—Venus: Beauty demon Venus is the undisputed queen of status effect spells, as well as an excellent healer with sky-high agility that allows her to escape blows more often than not. She is also the first demon that summons several rows of protective seeds at once, so actually landing a hit on her is a rare and elusive feat. Despite these hindrances, I managed to beat her on my first try, and quite promptly at that. I had determined during my first encounter with her that her physical attacks only slightly dented my HP bar; my strategy was thus to cast Heal Shower 2 at the beginning of the fight to take care of healing matters, and then to open Mars and to use my newly gained Slash 2 skill to dispose of the numerous rows of seeds. However, things didn't go exactly as planned: Venus repeteadly Confused and Poisoned me, preventing me from attacking the seeds—or herself, for that matter. Mars was left shouldering the important task of disposing of the seeds, and although she was doing a great job at it, she was also suffering a lot of damage in the process, and I feared that she would pass out before the end of the fight. That wasn't meant to be, though. What happened instead was that the Demon Gauge fell down to zero, sending Mars into Rage Mode with a refilled HP bar. I feared this would seal the end of the fight if Mars ever hit me, which she obviously did; but to my utter surprise, blows from enraged Mars only ate a fraction of my HP—nothing that the Heal Shower couldn't take care of. Mars then turned her ire towards Venus, who was fortunately left seedless at that very moment, and proceeded to pummel her into oblivion with massive blows that took away up to 3000 HP. Poor Venus didn't stand a chance and passed out before she could even heal or summon a row of seeds. The process took no more than two or three turns, leaving me gaping at the screen in sheer incredulity—like, is it over already? Although I'm not too proud of my minor involvement in this fight—Mars basically did all the job while I was frenetically gobbling Antidotes—at least it was a sleek and smooth affair that hardly made me sweat.
—Lord Shark: As I foreboded, I had to dispose of the misnamed Lord Shark, who turned out to be a replica on steroids of the Skull Lord in terms of fighting tactics. He churned out a new row of minions nearly every turn, so I decided to focus solely on him while letting my demon foil doing whatever they saw fit. Emboldened by my easy fight with Astro, I decided to experiment a little bit and summoned Venus to fight alongside me; unfortunately, she passed out after a couple of turns, pummeled into oblivion by the many rows of rays. I then summoned Mars, who did a great job at eliminating these pests while I was focusing on Lord Shark. He passed out eventually, leaving us free to dispose of the remaining rows of minions. That was another easy fight, despite the small mishap with Venus, and I didn't even have to use the Demon Rage skill.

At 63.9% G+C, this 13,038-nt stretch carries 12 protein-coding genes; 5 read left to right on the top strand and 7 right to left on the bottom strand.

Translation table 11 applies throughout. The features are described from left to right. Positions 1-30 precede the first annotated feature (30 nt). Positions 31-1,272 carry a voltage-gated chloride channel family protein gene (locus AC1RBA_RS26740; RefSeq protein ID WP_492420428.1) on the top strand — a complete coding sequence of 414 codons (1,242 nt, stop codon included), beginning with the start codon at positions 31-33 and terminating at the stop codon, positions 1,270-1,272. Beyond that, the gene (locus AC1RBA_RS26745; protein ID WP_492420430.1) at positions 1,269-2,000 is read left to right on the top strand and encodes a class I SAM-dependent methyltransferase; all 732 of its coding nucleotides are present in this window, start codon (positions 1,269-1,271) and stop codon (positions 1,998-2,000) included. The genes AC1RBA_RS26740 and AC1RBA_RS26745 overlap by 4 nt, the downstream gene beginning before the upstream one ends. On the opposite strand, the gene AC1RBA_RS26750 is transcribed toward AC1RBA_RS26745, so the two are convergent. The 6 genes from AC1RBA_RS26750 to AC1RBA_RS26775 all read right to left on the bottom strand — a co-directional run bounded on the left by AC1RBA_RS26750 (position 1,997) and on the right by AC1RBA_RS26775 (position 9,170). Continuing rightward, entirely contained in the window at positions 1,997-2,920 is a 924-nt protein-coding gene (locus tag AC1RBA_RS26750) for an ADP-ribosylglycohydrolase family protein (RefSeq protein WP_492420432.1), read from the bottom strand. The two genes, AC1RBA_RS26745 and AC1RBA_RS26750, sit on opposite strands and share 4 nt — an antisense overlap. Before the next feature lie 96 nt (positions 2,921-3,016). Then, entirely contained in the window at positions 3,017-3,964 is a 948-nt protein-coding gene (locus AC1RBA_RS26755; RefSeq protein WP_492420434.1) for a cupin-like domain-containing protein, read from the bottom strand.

Criminal Girls, and I'm lapping up every single fight, even the toughest ones. Especially the toughest ones.
Since I'm playing solo, it is pretty much mandatory to fight bosses with an open demon by my side—so you can expect a major focus on the demonic side of boss-killing strategy, so to speak. I'll skip the first fight with Comet, since she is basically a warm-up boss, and jump straight to the main courses. Bon appétit!
—Mars: Despite being only the first real boss of the game, fire demon Mars is quite a tough cookie. She has incredibly high attack, which put me in serious trouble given my weak level at this early point in the game, and I had to endure a solid amount of level-grinding to even stand a chance against her. Once I reached a decent level, beating her mostly boiled down to luck and good timing. With Comet healing me at the right moment and my attacks landing successfully, I finally managed to pummel her into submission after a couple of infructuous tries.
—Chronos: Earth demon Chronos is the polar opposite of Mars: while Mars is all about high attack, Chronos boasts sky-high defense and a vertiginous amount of HP. On the other hand, she is quite slow and she doesn't strike hard enough to require regular healing from Comet, so my winning strategy was to invoke Mars and to attack Chronos relentlessly while enduring her not-too-threatening blows and healing when necessary. This is actually a rather easy fight that provides a welcome respite after the red-hot struggle against Mars.
—The Mimic: Beating that boss is a matter of levels over strategy. Although he's available early on, the story requires him to be defeated only after Hermes is added to the roster, and his levels are in keeping with that timeline. I tried to tackle him before his time was due and failed miserably, but took him down without breaking a sweat after I captured Hermes. I teamed up with Mars to get rid of the Mimic's hindering veins (yes, veins) faster and took him down switftly and neatly.